Firms are inoreasingly aware of the impact of diver- sity initiatives on organizational effectiveness. For example, factors that affect organizational profits are highlighted in a study by the Society for Human Resource Management on the impact of diversity on the bottom line. HR professionals from companies on Fortune’s list of Top 100 Companies to Work For state that diversity initiatives provide organizations with a competitive advantage by positive improve- ments in corporate culture, employee morale, reten- tion and recruitment (Figure 3). For example, 40% of companies ensure ieadership development pro- grams are available to all employees, 34% increase innovation by tapping talent of employees of all backgrounds, and 31% utilize diverse experiences for special projects and assignments.”

The importance of positive community relations also illustrates the link between workplace diversity and

‘ Ibid.

Martino, J. (1999). Diversity.’ An imperative for business success. New Yofk: The Conference Board.

Society for Human Resource Management. (2001}. Impact of diversity initiatives on the bottom line. Alexandria, VA: Author.

Richard. 0. C . & Johnson. N. B. (2001. Summer). Understanding the impact of human resource diversity practices on firm performance. Journai of Managerial issues. 13, 2. 177-196.

Lockwood, N, R. (2004. Oecember), Corporate social responsibility: HR’s leadership role. SHRM Research Quarterly. 4.

Cole. y. (2004, June/July). Top 10 companies fof diversity. Diversityinc Top. 3. 3. 56-96.

Humphreys, J. M. (2004, August}. The multicultural economy 2004: America’s minority buying power. Georgia Business and Economic Conditions. 63. 3, 1-12.

Cole. Y. (2004, June/Juty). Top 10 companies for diversity. Oversitylnc Top. 3. 3. 56-96.

Martino, J. (1999), Diversity: An Imperative for business success. New York; The Conference Board.

Schramm. J. (2004). SHRM 2004-2005 workplace forecast: A strate- gft: outlook. Alexandria, VA: Society for Human Resource Management,

the business case. When organizations develop exter- nal partnerships with minority communities and sup- pliers, for exampie, this can lead to good will and a reputation as an “employer of choice.”^^ When employees are proud of their organization for its con- tributions and connections to the community, they are more loyai to their employer and more iikely to boast about their company to family and friends. The result is lower tumover and a positive employer brand that better attracts the best talent in the marketplace.” A prime example of diversity partnerships is that of Pitney Bowes, the No. 1 company on the 2004 Diversityinc Top 50 Companies for Diversity iist, with recruitment initiatives and partnerships deveioped with organizations such as the National Urban League and the National Society of Hispanic MBAs. Another example is that of Ford Motor Co., the No. 1 company on the 2003 Diversityinc Top 50 list, that made community reiatlons a priority: Ford spent 6% of its total procurement budget ($3.2 billion) with its first-tier diversity suppiiers.”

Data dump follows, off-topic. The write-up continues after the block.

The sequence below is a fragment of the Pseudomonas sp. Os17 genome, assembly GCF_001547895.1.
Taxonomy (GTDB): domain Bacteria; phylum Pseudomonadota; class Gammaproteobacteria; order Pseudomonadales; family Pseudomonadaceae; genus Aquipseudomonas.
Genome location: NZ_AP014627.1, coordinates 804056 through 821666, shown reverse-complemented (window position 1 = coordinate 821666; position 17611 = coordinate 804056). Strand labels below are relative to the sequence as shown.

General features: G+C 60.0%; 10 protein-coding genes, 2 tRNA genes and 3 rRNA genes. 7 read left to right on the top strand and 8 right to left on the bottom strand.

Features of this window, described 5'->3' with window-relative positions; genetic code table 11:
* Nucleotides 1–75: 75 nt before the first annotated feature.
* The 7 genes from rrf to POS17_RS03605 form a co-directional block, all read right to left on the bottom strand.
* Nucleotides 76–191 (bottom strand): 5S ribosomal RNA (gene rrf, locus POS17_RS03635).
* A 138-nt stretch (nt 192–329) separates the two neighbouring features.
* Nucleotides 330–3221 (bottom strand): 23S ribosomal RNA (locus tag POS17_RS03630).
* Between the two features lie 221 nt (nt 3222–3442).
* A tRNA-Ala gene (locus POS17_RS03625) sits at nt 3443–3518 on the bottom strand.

Money Talks

The shift in purchasing power in the United States pro- vides further evidence for the business case for work- place diversity. According to the Selig Center for Economic Grovrth, the purchasing power of minorities in the United States wili quickly outpace that of whites in the next five years, in 2009, for example, the con> bined buying power of African-Americans, Hispanics, Asian-Americans and Native Americans is expected to exceed $1.5 triliion, more than triple the 1990 level by a gain of $1.1 trillion or 242%. In contrast, the buy- ing power of whites wiii increase by 140%.̂ ^

Thus, in order to ensure that the company’s sales and marketing teams reach the minority groups with funds to purchase its products and services, one of the most effective avenues is to utiiize the knowledge of minori^ employees who can relate to different groups in the marketplace. Verizon Communications, for exampie, utilizes its African-American spokespeo- ple, such as the actor James Eari Jones, to attract African-American consumers.” Fannie Mae, a leading mortgage iending firm, wanted to reach the many minorities who did not yet own homes; in the United States, only 46% of African-Americans and Hispanics own homes, compared with 72% of whites. The com- pany utilized diversity training as a strategic business initiative to reach a segment of the population that could profit from their service.’*

Rnally. the SHRM 2004-2005 Workplace Forecast notes that one ofthe top economic trends is expan- sion into the global marketplace.’^ Organizations can better capture, keep and serve their internationai cus- tomer base when their own workforce—such as

A Workplace Diversity: Leveraging the Power of Difference for Competitive Advantage

2005 SHRM^ Research Quarterly

sales, marketing and customer service—understands the needs of other cultural and ethnic groups.

Metrics—the ROI of Diversity

As with all business initiatives, measuring the retum on investment of diversity makes good business sense. Measurement of diversity management can be consid- ered in a number of areas, such as organizational cul- ture, demographics, accountability, productivity, growth and profitability. For example, measuring diversity lead- ership commitment may involve many individual fac- tors, such as the development of diversity vision/mis- sion statements by a specific date, the number of times diversity is mentioned as a strategy in executive presentations, the percentage of board representation by group, the percentage of diverse employees who were promoted due to mentorship and the percentage of diversity strategy plans implemented.”